The Shade Provided by Your City’s Trees May Diminish With Global Warming – Brightly
The best cities are defined by cultural diversity, a great art and music scene, solid restaurant selections, and access to some semblance of nature. For many metropolises, this translates to lush and landscaped parks, designated areas where humans can get a much-needed dose of greenery and take a deep breath. Unfortunately, it seems that many of the trees that decorate our world’s parks weren’t built to withstand the rising temperatures that are estimated to come with climate change.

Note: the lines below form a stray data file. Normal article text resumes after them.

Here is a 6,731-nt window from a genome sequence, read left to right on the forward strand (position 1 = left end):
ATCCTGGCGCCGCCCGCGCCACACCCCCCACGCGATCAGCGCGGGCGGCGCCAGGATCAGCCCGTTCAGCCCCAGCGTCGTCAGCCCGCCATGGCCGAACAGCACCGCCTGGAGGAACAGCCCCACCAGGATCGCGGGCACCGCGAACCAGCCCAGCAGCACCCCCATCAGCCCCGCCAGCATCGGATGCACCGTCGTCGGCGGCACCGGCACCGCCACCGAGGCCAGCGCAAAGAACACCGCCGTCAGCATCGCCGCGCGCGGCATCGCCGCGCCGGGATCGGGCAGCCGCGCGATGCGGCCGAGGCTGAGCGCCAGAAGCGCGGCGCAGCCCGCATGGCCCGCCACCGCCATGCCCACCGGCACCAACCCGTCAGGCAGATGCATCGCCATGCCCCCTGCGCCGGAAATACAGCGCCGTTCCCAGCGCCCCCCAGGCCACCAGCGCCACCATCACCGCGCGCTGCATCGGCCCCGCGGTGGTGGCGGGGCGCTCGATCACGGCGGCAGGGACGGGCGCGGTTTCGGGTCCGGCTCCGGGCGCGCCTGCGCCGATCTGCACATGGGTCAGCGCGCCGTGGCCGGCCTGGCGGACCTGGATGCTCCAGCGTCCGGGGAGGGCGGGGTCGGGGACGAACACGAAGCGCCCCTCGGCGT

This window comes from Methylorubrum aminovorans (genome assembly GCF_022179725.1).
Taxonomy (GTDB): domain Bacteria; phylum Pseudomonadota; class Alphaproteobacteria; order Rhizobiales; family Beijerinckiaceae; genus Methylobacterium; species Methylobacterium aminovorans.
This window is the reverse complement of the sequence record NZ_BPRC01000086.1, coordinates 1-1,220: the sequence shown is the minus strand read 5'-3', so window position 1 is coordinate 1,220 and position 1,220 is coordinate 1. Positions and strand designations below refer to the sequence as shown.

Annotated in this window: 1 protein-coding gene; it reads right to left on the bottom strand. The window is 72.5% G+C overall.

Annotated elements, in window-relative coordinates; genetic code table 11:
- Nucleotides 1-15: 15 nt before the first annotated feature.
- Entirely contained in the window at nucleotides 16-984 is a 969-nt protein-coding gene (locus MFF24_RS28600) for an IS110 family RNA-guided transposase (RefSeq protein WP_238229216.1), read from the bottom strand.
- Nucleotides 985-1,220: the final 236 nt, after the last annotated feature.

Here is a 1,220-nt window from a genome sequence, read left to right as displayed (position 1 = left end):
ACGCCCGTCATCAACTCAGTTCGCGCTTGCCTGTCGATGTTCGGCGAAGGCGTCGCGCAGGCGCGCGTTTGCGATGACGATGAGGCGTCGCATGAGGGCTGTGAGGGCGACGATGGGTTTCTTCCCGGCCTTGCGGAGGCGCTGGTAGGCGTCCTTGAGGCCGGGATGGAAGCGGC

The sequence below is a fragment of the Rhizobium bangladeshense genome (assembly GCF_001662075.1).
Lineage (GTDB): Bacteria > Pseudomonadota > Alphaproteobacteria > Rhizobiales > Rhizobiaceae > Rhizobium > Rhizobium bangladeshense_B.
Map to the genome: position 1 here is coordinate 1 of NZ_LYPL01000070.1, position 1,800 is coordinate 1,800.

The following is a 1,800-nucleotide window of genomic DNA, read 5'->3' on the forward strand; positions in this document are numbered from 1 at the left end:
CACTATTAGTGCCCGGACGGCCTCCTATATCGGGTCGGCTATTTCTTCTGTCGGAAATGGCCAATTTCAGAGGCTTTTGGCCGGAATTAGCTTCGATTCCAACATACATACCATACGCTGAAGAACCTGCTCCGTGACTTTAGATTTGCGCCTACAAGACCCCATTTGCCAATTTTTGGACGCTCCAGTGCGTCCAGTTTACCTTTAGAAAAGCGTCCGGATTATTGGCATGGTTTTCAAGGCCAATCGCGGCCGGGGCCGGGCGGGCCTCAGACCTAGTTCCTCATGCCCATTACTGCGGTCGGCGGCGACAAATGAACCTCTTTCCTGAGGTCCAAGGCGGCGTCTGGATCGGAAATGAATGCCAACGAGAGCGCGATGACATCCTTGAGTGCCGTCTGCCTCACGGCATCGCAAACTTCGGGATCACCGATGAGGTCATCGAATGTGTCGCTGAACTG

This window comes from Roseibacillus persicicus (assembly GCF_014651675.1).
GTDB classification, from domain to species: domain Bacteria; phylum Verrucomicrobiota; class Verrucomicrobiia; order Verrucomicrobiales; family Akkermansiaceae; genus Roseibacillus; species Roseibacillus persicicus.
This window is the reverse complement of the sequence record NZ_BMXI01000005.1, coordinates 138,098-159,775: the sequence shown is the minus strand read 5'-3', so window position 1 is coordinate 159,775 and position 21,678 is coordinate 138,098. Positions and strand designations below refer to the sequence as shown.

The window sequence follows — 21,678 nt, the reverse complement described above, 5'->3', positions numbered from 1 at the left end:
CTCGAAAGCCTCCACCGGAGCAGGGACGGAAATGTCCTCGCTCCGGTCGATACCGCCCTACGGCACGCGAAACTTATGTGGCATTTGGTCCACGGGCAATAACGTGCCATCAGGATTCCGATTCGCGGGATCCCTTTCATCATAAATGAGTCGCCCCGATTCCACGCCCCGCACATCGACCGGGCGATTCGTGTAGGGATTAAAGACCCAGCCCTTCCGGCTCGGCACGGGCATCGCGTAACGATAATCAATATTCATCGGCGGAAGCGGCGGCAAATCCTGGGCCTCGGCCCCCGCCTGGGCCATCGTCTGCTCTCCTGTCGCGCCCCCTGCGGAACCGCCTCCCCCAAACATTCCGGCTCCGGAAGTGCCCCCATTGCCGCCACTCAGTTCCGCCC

According to a recent study published in the journal Nature Climate Change, between 56% and 65% of tree and shrub species in more than 150 countries around the world are “exceeding temperature and precipitation conditions experienced in their geographic range.” Basically—much like us—they weren’t built for this extreme weather.
Aside from the respite trees provide, they also cool us and the surface of our city streets, which, amid record-breaking heat waves, is a welcome effect. To coincide with a warmer, weirder future, urban planners may have to get as creative as we’re getting in our home gardens, opting for native, drought-tolerant plants and trees that can better withstand the weather.
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